Pagoda Blog

How to Use Technology to Improve Collaboration in the Workplace

January 3, 2019

A highly collaborative workplace can foster creativity, boost morale, and improve productivity. The wrong approach, however, can slow down or even derail an important project rather than speed up the process. Creating a highly collaborative workforce requires patience, experimentation, and investment in the right tools for your unique team dynamics and the needs of your industry. Fortunately, new technologies offer flexible ways to connect your team members whether they’re working in the same room or across the globe.


It’s important, however, to understand how to effectively leverage these tools so that they foster productive collaboration rather than distraction or aversion. We’ve put together several tips that will help you leverage technology so that your workplace can benefit from the many positive side effects healthy collaboration has to offer.  


Invest in an online communication tool

There are certain items of business that don’t require an in-person meeting or phone call. You could use email but our inboxes are typically overflowing and it’s all too easy for an important email to get lost in the shuffle. When you need a quick, organized way to update your team on a project status, ask a quick question, or share feedback on the latest version of a document, an online communication tool streamlines your workflow and speeds up the process.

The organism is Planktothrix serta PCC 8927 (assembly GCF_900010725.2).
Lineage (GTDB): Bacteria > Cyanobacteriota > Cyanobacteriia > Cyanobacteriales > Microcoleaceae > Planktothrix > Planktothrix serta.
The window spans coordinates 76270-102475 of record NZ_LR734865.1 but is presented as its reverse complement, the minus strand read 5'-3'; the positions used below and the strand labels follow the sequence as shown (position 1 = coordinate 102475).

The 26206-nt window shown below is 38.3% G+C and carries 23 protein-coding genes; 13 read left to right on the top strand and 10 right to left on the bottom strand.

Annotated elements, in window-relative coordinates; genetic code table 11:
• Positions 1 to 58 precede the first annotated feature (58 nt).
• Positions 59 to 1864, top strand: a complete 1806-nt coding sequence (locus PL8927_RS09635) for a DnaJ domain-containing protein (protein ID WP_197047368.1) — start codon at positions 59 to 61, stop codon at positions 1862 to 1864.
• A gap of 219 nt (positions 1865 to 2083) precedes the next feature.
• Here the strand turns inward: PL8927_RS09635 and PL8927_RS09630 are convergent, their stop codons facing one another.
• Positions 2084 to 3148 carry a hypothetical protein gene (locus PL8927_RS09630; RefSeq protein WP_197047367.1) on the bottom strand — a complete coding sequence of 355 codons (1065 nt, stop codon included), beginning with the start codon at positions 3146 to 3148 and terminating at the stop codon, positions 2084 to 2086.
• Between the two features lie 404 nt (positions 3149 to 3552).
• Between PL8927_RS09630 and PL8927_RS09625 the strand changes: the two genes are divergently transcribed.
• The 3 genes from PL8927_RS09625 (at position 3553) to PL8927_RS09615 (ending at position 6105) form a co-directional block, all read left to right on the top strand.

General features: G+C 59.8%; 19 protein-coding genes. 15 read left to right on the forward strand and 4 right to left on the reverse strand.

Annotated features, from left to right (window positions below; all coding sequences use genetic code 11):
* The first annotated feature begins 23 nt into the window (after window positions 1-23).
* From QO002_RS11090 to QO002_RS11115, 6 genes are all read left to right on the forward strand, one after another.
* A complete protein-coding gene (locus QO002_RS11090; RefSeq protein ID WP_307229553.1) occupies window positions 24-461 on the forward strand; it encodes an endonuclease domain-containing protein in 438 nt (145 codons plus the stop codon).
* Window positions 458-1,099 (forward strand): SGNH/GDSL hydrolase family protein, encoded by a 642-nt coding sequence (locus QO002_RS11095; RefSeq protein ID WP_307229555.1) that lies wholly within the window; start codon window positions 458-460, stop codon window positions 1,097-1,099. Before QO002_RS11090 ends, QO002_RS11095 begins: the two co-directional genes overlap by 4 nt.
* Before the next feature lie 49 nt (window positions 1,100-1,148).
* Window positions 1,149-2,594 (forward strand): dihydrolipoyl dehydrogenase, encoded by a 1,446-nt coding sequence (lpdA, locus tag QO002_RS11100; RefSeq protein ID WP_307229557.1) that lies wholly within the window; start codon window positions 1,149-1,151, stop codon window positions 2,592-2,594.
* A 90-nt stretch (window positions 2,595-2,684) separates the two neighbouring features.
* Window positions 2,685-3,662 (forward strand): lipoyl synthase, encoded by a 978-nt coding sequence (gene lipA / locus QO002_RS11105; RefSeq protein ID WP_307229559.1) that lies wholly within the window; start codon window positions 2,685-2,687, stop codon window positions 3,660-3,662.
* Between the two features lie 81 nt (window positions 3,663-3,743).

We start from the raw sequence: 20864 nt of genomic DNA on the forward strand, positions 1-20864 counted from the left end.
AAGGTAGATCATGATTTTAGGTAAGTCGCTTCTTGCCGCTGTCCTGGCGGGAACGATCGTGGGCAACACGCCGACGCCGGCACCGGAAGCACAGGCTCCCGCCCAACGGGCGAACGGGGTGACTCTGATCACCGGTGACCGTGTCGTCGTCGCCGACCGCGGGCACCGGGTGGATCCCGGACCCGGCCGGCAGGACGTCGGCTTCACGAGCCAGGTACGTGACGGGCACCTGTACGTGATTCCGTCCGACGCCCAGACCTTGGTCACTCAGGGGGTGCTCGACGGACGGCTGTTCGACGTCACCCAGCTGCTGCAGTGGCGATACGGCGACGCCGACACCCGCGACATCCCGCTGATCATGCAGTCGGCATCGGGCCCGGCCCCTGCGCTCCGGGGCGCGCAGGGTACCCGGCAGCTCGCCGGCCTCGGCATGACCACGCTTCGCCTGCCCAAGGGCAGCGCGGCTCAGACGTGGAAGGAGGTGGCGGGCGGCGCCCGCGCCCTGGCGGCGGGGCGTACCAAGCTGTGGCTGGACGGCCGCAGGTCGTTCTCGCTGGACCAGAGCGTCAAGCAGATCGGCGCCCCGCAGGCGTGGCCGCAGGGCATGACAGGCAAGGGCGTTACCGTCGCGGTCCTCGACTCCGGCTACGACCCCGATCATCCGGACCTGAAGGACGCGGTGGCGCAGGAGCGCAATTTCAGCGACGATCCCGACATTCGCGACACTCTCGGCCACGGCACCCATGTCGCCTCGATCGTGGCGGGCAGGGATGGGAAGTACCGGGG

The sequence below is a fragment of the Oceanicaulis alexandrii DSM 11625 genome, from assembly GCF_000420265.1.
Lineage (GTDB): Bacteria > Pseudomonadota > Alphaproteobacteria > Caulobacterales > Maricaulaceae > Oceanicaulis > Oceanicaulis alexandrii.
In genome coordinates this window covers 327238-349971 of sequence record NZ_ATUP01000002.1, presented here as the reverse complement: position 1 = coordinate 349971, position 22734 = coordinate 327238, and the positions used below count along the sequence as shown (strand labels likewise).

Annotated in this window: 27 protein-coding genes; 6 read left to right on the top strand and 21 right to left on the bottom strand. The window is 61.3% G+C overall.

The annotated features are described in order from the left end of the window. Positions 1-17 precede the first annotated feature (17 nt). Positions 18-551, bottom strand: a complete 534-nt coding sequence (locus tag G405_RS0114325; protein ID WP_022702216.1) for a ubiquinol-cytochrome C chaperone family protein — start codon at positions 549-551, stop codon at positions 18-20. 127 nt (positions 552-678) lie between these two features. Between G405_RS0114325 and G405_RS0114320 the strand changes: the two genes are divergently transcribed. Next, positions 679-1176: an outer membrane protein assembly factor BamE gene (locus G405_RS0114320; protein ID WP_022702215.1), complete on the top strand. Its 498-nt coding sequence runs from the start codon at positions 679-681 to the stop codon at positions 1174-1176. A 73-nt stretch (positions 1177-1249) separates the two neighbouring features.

Slack allows you to organize conversations into different channels and securely share documents and files with your entire team. Microsoft Teams offers a suite of tools that rivals Slack’s and is great for teams accustomed to Office 365. Here at Pagoda, we primarily use G Suite for our online communication and collaboration needs. Although it doesn’t offer app integration, activity tracking, or different channels for project-specific conversations, as a small team we don’t need as many bells and whistles. We primarily use Google Drive for document sharing and Google Hangouts for conference calls.


Stay on top of deadlines and to-do’s through a project management tool